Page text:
April 27, 2010
Harkin, Klobuchar, Franken Introduce Bill to Confront Eating Disorders in the U.S.
WASHINGTON, D.C. – Senators Tom Harkin (D-IA), Amy Klobuchar (D-MN) and Al Franken (D-MN) introduced legislation today aimed at fighting and preventing eating disorders in the United States. The Federal Response to Eliminate Eating Disorders (FREED) Act is the first comprehensive legislative effort introduced in the Senate to confront the seriousness of these diseases and to jump start research as well as improve the prevention, screening, diagnosis and treatment of eating disorders. It expands federal research, improves tracking and recording of the actual numbers of people suffering and dying from these diseases, provides training for a wide array of health professionals and educators to better identify and screen for eating disorders, creates a new patient advocacy program to help patients get proper care, authorizes grants for eating disorder prevention programs and builds on the mental health parity and health care reform bills to improve access to treatment, particularly for teens covered by Medicaid.
“Eating disorders such as anorexia nervosa and bulimia nervosa are widespread, insidious and too often fatal diseases. And adolescent women are by no means the only people suffering from eating disorders; these diseases don’t discriminate by gender, race, income or age,” said Harkin, Chairman of the Senate Health, Education, Labor and Pensions Committee. “Sadly, these diseases touch the lives of so many of our families and friends. Nearly half of all Americans personally know someone with an eating disorder. We have got to do a better job at the federal level of investing in research, treatment and prevention and the FREED Act is a major step in the right direction.”
“The statistics on young people struggling with eating disorders are staggering,” said Klobuchar. “We must provide better resources for prevention and treatment to ensure that everyone has access to the help they need to treat and survive this often fatal disease. I want to thank the Westin family for their tireless efforts to raise awareness of the need to combat this disease.”
“I hear far too often from Minnesotans who have dealt personally with a loved one who suffers from an eating disorder. The fact is, we don’t know nearly enough about diagnosing, treating, and preventing these diseases. Today’s legislation is a major step forward in understanding eating disorders and how to stop them from destroying lives,” said Franken.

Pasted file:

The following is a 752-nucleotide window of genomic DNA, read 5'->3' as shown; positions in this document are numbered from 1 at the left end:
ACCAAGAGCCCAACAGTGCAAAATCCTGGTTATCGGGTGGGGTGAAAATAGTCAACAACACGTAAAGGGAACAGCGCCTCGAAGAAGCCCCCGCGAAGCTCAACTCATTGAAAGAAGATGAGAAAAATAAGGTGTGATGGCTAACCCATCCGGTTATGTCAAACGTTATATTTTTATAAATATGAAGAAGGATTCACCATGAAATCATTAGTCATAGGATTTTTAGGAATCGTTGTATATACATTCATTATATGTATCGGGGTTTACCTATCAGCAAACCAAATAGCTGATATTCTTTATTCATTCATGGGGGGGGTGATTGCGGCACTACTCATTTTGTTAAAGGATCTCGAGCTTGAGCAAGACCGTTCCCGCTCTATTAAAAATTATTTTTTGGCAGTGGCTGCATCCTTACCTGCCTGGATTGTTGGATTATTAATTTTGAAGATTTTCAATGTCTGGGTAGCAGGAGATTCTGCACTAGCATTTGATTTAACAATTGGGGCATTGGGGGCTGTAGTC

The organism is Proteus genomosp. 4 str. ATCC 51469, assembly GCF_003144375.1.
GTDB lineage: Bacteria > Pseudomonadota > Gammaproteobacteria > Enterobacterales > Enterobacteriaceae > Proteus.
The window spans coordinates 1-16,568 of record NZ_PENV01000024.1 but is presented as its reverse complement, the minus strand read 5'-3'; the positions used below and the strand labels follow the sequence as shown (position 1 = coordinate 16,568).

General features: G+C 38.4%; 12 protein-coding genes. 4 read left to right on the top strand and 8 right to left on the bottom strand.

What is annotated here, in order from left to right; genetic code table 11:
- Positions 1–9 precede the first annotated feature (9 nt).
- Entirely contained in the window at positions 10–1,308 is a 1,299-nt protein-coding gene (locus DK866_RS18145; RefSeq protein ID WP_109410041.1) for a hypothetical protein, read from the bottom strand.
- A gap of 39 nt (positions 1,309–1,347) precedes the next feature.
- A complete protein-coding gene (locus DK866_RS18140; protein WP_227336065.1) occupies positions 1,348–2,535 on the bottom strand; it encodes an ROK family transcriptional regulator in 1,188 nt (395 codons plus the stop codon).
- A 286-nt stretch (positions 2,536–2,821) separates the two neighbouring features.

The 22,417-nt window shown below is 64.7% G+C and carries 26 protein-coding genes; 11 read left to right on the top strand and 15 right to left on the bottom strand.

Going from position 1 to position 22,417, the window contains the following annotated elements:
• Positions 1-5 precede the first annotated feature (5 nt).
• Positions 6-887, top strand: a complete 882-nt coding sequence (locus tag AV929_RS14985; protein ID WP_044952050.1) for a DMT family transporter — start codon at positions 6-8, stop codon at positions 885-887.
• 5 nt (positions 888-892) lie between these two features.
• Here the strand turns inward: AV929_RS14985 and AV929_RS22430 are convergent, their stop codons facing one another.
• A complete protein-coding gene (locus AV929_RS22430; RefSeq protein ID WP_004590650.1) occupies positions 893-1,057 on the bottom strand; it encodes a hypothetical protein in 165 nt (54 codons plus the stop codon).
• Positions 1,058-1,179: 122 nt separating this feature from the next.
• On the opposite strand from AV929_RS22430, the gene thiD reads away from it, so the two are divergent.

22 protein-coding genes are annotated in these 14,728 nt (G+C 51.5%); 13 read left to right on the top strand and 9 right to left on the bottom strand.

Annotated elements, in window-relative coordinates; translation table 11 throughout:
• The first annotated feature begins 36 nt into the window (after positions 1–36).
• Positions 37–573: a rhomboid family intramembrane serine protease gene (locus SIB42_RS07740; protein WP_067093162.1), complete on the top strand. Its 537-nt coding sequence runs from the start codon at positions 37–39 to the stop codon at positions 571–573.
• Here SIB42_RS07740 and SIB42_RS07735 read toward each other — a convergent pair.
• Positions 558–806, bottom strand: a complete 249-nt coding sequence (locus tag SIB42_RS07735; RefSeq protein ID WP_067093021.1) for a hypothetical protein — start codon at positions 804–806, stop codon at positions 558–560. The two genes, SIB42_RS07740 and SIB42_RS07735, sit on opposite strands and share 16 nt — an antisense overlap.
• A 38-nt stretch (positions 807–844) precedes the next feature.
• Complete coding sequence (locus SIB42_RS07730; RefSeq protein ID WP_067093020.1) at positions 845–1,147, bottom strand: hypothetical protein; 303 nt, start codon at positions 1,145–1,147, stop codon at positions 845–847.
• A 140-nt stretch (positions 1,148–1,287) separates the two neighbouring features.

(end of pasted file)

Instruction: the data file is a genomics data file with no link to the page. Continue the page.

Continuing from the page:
“It’s been 10 years since anorexia killed my daughter Anna. And eating disorders have killed thousands of Americans since then,” said Kitty Westin, an eating disorder awareness advocate. “It’s time for Congress to pass FREED as a critical first step in addressing this national emergency.”
It is estimated that at least 5 million Americans suffer from eating disorders such as anorexia nervosa, bulimia nervosa and other eating disorders. Because eating disorders so often go undiagnosed and untreated, the actual number of Americans suffering from eating disorders is closer to 11 million. Tremendous misperceptions about the severity of eating disorders impact the federal resources devoted to eating disorders. First, fatalities resulting from eating disorders are grossly underestimated because they are most often recorded by listing only the immediate cause of death (cardiac arrest, electrolyte imbalance, kidney failure, gastric rupture, pancreatitis or suicide) without reference to the underlying eating disorder. This underreporting is partially responsible for the fact that federal research dollars lag behind research of other diseases when measured by either the number of people affected or by the relative health consequences of eating disorders.
To confront the growing issue of eating disorders, the FREED Act will:
Expand research on the prevention of and effective treatment of eating disorders: Coordinates research on eating disorders at the National Institutes of Health and across the federal government, and creates research consortia to examine the causes and consequences of eating disorders, and to develop effective prevention and intervention programs.
Improve the training and education of health care providers and educators: Authorizes grants to medical, nursing, social work and other health professions schools to train health care providers in the identification and treatment of eating disorders, and grants to train teachers and other educators in effective eating disorder prevention, detection and assistance strategies.
Improve surveillance and data collection systems for tracking the prevalence and severity of eating disorders: Tasks CDC with addressing the lack of accurate information on the incidence and severity of eating disorders. Requires the development of new methods to accurately collect, analyze and report epidemiological data to ensure that the incidence of eating disorders and related fatalities are better understood.
Prevent eating disorders: Authorizes grants to develop evidence-based prevention programs and promote healthy eating behaviors and in schools, recreational sports programs and athletic training programs.
Build on existing reform efforts to ensure that treatment is available and affordable: Creates a patient advocacy program to aid people suffering from these diseases and their families negotiate the health care system. Incentivizes states to ensure that adolescents covered by Medicaid are diagnosed and treated.